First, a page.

ETC Automated Framing Fixtures: What’s in The Path

As automated lighting technology entered the 21st century, moving yoke LED luminaires became the de facto choice for most designers and applications. While moving mirror fixtures are inherently larger and difficult to hide in a rig, they did afford a much longer optical path.

However, moving yoke lights took over the market due to their size, versatility, and sleek profile. But this meant that nearly all the optics had to be placed into the space of just a few inches to fit in the fixture; needless to say, modern automated luminaire design hinges on making the right engineering decisions for these optical components - they are crucial to the light’s features set and performance.

BACK TO THE SOURCESolaFrame_Studio_Inside_noback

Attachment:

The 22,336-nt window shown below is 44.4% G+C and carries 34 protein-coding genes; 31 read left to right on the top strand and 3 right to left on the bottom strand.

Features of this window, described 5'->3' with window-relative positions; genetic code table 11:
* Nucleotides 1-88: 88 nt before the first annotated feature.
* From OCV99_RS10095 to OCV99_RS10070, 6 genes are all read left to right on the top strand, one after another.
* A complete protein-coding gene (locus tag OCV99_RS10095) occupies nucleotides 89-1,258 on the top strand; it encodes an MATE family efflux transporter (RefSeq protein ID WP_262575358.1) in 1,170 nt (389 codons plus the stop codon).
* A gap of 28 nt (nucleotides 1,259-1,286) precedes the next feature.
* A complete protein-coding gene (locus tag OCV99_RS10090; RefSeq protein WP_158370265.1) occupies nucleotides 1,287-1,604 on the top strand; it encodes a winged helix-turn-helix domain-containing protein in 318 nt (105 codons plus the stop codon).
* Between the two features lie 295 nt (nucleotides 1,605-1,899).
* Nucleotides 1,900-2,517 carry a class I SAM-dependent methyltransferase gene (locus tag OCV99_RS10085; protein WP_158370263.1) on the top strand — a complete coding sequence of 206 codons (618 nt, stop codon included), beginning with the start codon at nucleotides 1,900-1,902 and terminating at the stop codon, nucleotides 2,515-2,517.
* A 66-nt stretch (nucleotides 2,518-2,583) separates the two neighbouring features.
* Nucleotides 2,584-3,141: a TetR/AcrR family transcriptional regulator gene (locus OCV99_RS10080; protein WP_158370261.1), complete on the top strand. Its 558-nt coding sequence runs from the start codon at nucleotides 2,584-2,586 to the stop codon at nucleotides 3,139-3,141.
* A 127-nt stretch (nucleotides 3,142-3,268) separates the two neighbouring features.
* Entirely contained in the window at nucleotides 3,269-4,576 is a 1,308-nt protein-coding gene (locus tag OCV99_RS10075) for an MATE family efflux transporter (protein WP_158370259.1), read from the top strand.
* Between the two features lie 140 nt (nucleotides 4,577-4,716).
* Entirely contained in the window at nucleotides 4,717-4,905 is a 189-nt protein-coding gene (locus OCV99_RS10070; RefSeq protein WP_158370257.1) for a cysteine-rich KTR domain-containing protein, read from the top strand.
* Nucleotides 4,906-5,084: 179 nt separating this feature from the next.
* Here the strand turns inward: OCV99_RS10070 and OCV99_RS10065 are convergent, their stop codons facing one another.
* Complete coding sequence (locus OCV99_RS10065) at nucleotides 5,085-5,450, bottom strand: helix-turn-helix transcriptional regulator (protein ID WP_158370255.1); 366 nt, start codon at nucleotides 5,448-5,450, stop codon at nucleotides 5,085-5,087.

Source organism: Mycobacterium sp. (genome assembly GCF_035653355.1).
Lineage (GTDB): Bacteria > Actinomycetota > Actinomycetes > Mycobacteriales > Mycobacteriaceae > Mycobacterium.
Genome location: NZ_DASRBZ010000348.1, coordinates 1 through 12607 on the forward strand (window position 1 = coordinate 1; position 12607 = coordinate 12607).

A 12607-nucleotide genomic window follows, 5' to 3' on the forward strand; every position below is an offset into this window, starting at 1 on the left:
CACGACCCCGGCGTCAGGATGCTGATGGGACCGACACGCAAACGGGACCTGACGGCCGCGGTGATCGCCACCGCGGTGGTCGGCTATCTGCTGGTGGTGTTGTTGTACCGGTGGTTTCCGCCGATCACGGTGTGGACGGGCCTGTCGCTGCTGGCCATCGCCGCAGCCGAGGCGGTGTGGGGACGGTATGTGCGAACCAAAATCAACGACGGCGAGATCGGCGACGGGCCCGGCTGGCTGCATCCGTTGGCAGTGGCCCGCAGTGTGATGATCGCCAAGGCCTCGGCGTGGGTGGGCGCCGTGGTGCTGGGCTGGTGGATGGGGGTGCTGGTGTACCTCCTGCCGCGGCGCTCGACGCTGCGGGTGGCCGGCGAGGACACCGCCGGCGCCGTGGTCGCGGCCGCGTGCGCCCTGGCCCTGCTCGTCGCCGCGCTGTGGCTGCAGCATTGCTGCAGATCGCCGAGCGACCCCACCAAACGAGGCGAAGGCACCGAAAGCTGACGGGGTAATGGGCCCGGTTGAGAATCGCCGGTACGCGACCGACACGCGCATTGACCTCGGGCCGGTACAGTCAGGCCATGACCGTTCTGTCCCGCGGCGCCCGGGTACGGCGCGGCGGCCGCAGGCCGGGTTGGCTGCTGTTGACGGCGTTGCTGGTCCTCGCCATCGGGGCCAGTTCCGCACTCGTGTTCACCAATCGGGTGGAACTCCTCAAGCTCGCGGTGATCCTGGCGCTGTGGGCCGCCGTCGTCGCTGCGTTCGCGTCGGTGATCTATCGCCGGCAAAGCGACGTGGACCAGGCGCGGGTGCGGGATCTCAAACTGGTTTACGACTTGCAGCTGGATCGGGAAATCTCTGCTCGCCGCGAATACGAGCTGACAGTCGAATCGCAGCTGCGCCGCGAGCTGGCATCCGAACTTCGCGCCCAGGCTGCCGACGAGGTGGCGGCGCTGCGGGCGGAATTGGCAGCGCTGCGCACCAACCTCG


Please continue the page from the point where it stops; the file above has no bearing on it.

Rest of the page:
It all begins with capturing the light at the source - the Bright White LED engine, a technology that High End Systems pioneered the use of over twenty years ago. The white light engine has been universally adopted for its ability to produce a rich gamut of colors through the light’s color mixing and fixed color wheel systems. Today, HES framing fixtures employ LED engines ranging from the 290W Lonestar to the latest 1200W engine used in Halcyon Platinum, capable of producing over 70,000 lumens in Boost mode! Additionally, most ETC fixtures offer these engines in both Ultra-Bright and High Fidelity versions, with the Ultra-Bright model producing increased lumen output and the High Fidelity option delivering superior color rendering capabilities.